There’s always a fuss when the Dow reaches a new, big number, as it did last Wednesday. The excitement is almost always overblown – the market is more than the Dow Jones industrial average, the economy is more than the market, etc. – and this particular milestone comes with the potential for further misinterpretation: Dow 20,000 isn’t necessarily a vote of confidence in President Trump’s ability to deliver economic growth.

The Dow has gained about 10 percent since Trump was elected, and for good reason: His proposed policies would augment the stream of cash flowing to investors. Corporate tax rate cuts, for example, would leave more money to pass on to shareholders, while cuts in capital gains rates would allow them to keep more for themselves.

More money for investors, though, doesn’t automatically translate into more prosperity for everyone. Economic growth has been weak since the Great Recession, in part because of low levels of capital investment. Companies would be more likely to boost this spending if Trump offered specific enticements, or if they saw more demand for their goods and services. On those fronts, the future is less clear. Stock investors tend to be relatively wealthy and hence less likely to spend each added dollar they make, so their gains probably won’t do much for demand.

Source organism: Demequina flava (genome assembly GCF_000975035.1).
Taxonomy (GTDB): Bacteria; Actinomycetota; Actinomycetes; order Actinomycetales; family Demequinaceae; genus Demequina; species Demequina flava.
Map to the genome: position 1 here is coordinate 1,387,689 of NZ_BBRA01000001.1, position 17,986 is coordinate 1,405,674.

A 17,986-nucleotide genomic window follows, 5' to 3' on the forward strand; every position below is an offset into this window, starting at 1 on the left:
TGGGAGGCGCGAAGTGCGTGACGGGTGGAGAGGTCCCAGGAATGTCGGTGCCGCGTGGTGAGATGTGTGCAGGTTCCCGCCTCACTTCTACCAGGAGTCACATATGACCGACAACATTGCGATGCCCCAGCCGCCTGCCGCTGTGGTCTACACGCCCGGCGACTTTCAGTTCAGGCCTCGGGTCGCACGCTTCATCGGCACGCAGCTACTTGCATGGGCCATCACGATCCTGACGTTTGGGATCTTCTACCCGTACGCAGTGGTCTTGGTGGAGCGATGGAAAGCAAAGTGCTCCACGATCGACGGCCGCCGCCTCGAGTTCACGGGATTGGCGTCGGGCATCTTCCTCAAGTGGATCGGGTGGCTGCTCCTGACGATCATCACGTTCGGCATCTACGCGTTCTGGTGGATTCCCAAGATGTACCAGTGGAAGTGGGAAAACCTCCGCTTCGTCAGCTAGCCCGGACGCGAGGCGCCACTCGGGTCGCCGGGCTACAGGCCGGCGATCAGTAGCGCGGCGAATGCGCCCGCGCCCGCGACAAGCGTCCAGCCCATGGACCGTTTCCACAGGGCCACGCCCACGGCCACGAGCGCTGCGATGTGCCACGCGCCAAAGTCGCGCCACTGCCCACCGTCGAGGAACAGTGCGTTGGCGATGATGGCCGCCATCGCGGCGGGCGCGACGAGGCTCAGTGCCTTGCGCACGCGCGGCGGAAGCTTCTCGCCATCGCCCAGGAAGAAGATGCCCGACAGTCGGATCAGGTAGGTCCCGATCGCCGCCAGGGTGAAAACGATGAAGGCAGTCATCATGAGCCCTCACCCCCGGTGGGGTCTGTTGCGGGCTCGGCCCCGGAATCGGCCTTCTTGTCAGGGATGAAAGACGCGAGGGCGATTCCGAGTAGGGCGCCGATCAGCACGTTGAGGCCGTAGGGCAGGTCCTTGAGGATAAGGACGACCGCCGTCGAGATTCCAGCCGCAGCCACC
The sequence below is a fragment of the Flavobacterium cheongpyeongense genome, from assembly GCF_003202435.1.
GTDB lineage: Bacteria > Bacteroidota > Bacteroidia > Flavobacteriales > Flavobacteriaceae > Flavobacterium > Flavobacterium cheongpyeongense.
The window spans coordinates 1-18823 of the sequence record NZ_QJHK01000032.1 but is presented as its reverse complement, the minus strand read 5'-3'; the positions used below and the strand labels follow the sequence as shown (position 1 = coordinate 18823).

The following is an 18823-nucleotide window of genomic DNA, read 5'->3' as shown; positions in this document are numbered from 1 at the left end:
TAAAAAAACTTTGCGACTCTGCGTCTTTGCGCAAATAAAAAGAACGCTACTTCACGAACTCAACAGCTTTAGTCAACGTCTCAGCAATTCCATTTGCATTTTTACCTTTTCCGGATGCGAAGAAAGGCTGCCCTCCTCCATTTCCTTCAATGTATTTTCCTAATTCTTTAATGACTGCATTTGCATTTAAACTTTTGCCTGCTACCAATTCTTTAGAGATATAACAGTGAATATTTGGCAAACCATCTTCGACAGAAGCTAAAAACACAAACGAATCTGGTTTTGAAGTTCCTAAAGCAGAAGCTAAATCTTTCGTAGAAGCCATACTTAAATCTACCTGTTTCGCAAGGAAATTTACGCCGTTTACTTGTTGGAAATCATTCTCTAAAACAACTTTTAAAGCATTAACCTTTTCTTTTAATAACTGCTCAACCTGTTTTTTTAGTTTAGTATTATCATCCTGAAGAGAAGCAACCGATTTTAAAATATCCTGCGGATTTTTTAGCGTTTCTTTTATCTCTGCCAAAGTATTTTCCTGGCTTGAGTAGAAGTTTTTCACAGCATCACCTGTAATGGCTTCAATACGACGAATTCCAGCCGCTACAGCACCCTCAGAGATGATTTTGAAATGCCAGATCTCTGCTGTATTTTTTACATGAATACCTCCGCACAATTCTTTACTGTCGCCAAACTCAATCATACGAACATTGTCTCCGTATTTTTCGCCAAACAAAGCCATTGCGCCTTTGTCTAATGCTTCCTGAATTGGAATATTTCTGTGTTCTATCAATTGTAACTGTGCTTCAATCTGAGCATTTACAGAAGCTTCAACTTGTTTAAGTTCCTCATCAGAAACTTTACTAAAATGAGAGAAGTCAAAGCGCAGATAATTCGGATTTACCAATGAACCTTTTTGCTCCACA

True, Trump’s plan to increase government spending on infrastructure could boost growth more broadly and enhance productivity. But much will depend on execution. Uncontrolled deficit spending could spook markets and leave the U.S. deeper in debt without providing much long-term benefit.

Dow 20,000 is certainly a welcome milestone for investors. But it’s not the measure American workers will use to judge whether the president has fulfilled his promise to improve their lot.

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